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General Commentary ARTICLE

Front. Ecol. Evol., 03 April 2017 | https://doi.org/10.3389/fevo.2017.00021

Commentary: A Bird in the House: The Challenge of Being Ecologically Relevant in Captivity

  • 1Department of Biological Sciences, Macquarie University, Sydney, NSW, Australia
  • 2Centre for Integrative Ecology, School of Life and Environmental Sciences, Deakin University, Geelong, VIC, Australia

A commentary on
A Bird in the House: The Challenge of Being Ecologically Relevant in Captivity

by Beaulieu, M. (2016). Front. Ecol. Evol. 4:141. doi: 10.3389/fevo.2016.00141

In his recent paper Beaulieu (2016) suggested that the conditions in which zebra finches are housed in research laboratories do not represent conditions in the wild, and may be stressful. These findings were based on his consideration of some Australian climate data and the levels of corticosterone reported in a range of published studies. We think there are problems with both Beaulieu's (2016) perspective on climate and day length, and his treatment and interpretation of corticosterone data from the literature, and we disagree with his main conclusion that laboratory climatic and day length conditions are stressful for zebra finches.

Beaulieu (2016) found that the average conditions under which laboratory zebra finches are held is at a temperature of 22.2°C, with a humidity of 45.8% and with 13.8 h a day of light, and concluded that zebra finches “are housed under conditions that would be perceived as a paradoxical season in the wild.” We agree that these conditions are representative of typical conditions in captivity. In their recent review (Griffith et al., 2017), also collated temperature, humidity, and day length across a number of representative laboratory studies and found to be similar to those presented by Beaulieu (2016): average temperature 20.7°C ± 2.1 SD; humidity 48.9% ± 15.0 SD; day length 13 h 51 min (data from Table 1 in Griffith et al., 2017). As outlined below, we think that these laboratory conditions are representative of those experienced by wild zebra finches and that Beaulieu's (2016) representation of Australian climatic and photoperiodic conditions (and the interaction between them) is somewhat misleading.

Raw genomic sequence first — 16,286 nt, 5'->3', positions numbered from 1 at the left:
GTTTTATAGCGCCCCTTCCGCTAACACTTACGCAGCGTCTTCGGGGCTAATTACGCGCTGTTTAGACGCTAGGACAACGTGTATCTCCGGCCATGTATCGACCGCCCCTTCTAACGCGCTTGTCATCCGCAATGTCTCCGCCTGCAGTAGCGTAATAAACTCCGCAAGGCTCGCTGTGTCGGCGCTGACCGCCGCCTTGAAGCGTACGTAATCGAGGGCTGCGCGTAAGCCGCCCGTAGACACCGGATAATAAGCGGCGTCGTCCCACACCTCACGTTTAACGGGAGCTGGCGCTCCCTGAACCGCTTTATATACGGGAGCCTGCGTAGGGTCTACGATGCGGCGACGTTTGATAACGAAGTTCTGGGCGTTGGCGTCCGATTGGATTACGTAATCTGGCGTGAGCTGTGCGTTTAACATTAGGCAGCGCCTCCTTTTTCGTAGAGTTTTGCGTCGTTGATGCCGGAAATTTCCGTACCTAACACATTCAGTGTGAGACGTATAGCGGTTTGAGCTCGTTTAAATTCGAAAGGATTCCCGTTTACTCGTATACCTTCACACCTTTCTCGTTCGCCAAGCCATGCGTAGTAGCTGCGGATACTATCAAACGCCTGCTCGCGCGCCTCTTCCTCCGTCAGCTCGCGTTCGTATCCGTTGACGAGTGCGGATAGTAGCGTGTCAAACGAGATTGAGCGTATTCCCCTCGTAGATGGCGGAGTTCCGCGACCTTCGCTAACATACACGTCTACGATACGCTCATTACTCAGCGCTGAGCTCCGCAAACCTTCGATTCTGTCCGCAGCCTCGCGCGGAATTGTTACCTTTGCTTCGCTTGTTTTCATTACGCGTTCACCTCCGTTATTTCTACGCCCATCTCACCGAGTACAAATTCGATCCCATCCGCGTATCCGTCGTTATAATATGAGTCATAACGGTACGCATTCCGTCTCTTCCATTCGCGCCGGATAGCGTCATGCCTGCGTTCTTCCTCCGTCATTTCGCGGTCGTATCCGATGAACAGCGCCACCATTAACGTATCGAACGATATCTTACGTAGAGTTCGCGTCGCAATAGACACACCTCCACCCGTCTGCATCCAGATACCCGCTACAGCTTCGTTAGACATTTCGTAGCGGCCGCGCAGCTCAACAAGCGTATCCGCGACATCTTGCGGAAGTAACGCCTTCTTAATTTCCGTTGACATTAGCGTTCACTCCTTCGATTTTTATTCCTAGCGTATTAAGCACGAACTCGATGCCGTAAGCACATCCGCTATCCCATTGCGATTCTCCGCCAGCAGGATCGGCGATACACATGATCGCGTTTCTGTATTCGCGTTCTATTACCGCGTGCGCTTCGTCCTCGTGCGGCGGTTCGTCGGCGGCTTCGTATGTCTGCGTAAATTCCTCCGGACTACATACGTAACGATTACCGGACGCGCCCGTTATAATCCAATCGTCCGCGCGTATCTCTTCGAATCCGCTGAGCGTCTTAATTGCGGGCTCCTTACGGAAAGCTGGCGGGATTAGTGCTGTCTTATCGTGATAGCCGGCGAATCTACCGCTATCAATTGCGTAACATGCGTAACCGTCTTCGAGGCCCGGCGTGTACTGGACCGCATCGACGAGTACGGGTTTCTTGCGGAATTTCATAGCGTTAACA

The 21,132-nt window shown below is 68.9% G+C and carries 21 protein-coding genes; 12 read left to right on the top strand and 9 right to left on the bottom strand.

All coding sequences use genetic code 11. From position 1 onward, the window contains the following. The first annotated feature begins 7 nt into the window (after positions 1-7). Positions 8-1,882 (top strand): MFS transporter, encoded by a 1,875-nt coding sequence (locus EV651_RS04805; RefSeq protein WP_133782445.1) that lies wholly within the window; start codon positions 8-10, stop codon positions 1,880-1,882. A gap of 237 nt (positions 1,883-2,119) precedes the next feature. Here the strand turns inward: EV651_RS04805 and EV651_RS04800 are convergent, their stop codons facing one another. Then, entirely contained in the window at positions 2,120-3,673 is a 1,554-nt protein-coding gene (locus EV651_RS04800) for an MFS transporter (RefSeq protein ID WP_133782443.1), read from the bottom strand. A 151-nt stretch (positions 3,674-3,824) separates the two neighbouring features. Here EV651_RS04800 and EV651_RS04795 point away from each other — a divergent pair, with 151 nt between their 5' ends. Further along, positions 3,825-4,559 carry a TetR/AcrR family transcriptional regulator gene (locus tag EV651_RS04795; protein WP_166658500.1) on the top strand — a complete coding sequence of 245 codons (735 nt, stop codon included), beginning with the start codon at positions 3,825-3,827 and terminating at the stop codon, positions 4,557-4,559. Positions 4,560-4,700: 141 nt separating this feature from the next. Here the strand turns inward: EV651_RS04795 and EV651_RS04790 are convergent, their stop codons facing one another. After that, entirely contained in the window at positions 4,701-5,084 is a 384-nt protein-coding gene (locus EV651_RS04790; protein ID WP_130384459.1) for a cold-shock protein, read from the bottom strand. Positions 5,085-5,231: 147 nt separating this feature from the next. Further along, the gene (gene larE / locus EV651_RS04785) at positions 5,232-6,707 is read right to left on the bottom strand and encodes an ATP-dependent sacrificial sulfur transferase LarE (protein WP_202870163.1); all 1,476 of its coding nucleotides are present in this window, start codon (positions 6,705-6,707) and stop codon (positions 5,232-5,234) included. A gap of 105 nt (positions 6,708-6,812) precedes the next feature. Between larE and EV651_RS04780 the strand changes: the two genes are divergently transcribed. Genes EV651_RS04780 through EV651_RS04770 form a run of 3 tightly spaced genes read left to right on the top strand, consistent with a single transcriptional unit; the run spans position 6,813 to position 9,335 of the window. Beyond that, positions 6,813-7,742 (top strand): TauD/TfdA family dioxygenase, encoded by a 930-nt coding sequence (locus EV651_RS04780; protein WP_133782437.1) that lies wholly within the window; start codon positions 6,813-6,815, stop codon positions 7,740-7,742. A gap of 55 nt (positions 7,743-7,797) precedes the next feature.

The zebra finch is widely distributed across the desert and grassland biomes of Australia (>80% of the continent) and as such the species is exposed to extensive variation in climate and day length (temporally and spatially). Two populations of breeding zebra finch have been studied intensively in these biomes. Zann studied zebra finches in the grassland biome at Alice Springs, in central Australia, a location where they breed more erratically than elsewhere (Zann, 1996). By contrast, breeding is more reliable in the desert biome (Zann, 1996) and, for example, at Fowlers Gap in north-west New South Wales, they breed seasonally from August to December with a peak of breeding activity in October (Griffith et al., 2008). Therefore, Fowlers Gap provides an example of a site in the desert biome where zebra finches breed regularly and have been the focus of ongoing research since 2004.